choppy waves? >> reporter: you know what? it was actually a little more still before. the wind has picked up now that the brunt of this storm has passed us. it is becoming more choppy. but again, the current is moving north, which is odd to see. we're used to seeing the current move south, so the storm has passed us by and the wind is now pushing this way. for the most part the waters have calmed a bit. >> goaters out in the water, though, right? >> reporter: at this point, you're better off just waiting to hear how things go. the people that own the boats behind me aren't allowed back onto the boats. they were allowed to shore them up before the storm. once the storm passes and they get the okay, they'll be able to go back on. but during the storm nobody was allowed out here. it's been rely fifl quiet until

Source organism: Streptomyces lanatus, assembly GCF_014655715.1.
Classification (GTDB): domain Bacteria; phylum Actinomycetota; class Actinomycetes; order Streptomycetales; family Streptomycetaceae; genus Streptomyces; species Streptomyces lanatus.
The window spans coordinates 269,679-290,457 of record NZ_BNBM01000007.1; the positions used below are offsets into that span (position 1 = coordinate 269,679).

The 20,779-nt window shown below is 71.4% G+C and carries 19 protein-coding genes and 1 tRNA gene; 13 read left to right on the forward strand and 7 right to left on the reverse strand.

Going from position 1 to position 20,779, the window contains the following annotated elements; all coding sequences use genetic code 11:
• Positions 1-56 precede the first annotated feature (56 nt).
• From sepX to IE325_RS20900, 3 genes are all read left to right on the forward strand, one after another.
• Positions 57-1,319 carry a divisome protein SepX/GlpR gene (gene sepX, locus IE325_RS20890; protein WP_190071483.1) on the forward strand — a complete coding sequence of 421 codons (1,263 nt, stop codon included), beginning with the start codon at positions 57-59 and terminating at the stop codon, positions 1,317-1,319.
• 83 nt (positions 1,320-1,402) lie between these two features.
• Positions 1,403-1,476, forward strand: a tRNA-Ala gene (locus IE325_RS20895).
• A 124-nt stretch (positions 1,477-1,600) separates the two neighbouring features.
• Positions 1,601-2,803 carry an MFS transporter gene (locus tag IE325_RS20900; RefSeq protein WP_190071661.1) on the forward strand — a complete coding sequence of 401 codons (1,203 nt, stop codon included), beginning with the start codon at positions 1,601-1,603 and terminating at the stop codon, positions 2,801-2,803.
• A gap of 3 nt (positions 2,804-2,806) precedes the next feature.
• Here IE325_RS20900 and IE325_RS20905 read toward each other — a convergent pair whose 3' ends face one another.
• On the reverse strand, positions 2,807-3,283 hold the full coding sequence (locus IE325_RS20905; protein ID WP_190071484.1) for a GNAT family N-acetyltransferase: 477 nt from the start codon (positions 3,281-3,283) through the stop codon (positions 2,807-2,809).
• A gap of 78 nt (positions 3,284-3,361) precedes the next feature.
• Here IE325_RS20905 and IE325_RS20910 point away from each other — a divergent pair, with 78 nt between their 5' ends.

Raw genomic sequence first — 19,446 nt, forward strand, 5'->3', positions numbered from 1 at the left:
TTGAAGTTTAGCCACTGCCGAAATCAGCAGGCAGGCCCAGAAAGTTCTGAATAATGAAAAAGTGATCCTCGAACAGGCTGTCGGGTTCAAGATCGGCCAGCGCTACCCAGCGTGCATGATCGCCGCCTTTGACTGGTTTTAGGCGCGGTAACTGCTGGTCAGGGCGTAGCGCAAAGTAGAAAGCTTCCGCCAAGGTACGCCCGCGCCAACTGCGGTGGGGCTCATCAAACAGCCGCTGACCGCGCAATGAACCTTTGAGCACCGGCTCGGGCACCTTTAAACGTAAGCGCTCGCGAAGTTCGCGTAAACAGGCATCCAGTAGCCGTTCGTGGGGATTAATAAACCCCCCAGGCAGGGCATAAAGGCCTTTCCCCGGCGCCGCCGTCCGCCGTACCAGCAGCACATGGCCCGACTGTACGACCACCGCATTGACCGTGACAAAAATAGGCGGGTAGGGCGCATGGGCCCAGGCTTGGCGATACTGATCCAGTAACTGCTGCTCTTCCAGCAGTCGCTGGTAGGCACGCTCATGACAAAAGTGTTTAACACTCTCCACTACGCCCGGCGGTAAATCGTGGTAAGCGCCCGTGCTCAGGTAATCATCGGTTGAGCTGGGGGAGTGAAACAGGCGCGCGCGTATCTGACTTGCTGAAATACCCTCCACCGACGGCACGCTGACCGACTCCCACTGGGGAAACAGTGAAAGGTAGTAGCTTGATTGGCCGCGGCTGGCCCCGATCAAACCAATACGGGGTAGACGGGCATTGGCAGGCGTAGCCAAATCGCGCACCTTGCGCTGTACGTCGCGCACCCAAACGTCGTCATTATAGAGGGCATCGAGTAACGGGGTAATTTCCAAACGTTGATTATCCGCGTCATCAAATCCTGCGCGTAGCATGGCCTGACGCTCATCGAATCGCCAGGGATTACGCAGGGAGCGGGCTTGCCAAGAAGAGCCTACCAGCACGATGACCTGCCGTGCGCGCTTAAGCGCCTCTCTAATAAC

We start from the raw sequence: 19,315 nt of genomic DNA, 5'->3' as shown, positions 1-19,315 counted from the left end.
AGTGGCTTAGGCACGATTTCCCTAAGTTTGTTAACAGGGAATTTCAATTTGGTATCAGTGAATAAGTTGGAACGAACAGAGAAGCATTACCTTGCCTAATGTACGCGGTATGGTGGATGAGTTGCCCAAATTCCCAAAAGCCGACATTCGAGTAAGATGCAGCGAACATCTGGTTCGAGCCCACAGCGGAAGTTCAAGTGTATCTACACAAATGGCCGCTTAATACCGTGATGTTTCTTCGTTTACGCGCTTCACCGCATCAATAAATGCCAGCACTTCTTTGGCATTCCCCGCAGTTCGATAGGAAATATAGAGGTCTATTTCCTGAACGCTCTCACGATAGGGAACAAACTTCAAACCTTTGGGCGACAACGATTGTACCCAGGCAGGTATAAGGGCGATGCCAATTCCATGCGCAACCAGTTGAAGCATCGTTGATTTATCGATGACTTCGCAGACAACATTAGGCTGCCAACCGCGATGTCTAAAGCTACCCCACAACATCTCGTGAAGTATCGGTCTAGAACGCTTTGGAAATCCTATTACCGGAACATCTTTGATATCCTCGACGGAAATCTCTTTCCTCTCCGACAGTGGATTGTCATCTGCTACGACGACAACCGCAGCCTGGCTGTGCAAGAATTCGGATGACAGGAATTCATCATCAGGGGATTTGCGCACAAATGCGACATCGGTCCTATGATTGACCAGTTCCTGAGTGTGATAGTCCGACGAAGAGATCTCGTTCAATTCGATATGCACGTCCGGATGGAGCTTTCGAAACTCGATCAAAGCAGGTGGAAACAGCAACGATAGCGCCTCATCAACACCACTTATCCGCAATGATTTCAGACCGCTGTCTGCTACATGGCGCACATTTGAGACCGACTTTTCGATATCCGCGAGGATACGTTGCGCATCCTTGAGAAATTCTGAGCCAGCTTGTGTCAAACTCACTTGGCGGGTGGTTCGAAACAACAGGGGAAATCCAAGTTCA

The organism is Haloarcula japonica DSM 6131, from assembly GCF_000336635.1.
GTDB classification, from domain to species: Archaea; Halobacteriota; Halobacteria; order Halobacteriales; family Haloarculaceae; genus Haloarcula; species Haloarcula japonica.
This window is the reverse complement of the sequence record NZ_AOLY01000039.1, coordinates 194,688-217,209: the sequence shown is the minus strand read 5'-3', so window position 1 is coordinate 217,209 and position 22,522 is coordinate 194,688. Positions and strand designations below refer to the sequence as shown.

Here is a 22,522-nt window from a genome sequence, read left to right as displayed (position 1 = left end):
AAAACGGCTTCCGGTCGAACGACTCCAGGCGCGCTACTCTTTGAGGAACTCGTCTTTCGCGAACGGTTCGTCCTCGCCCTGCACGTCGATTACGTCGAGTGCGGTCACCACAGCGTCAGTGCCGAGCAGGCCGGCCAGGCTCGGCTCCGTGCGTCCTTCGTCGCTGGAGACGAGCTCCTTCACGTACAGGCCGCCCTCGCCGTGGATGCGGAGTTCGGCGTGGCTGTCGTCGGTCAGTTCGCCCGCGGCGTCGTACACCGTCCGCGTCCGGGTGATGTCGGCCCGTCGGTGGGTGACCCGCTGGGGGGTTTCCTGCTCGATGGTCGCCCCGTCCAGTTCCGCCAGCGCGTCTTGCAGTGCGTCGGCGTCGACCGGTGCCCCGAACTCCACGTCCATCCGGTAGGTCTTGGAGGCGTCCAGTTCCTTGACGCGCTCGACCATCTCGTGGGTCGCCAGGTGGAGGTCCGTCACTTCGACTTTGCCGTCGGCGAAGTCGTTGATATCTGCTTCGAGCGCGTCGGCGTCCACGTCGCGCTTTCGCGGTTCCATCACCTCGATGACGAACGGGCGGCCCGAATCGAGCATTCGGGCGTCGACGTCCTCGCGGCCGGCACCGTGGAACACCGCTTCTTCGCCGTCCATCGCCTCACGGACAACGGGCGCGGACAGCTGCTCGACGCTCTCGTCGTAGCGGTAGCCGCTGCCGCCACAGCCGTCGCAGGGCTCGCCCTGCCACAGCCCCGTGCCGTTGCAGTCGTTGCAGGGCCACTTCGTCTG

the last 15 minutes or so. >> nbc's jenna wolf, thank you so much for that. we're going to go from jenna now to nbc's amy robach, in battery park, where things look a little drier. i will never forget that picture of you wading through that need-deep water on the boardwalk there. >> it was a surreal moment, actually to have new york's harbor literally surrounding us as we walked along the boardwalk. it's not a site yght you expecto see. it pushed in quite a little ways, and then it started to recede. we had the center of the storm come over us, a very calm period. now we have the winds whipping us, but obviously the concern was that tidal surge, the high tide along with the irene surge, and it was a bit scary, a bit dicey, because of course the big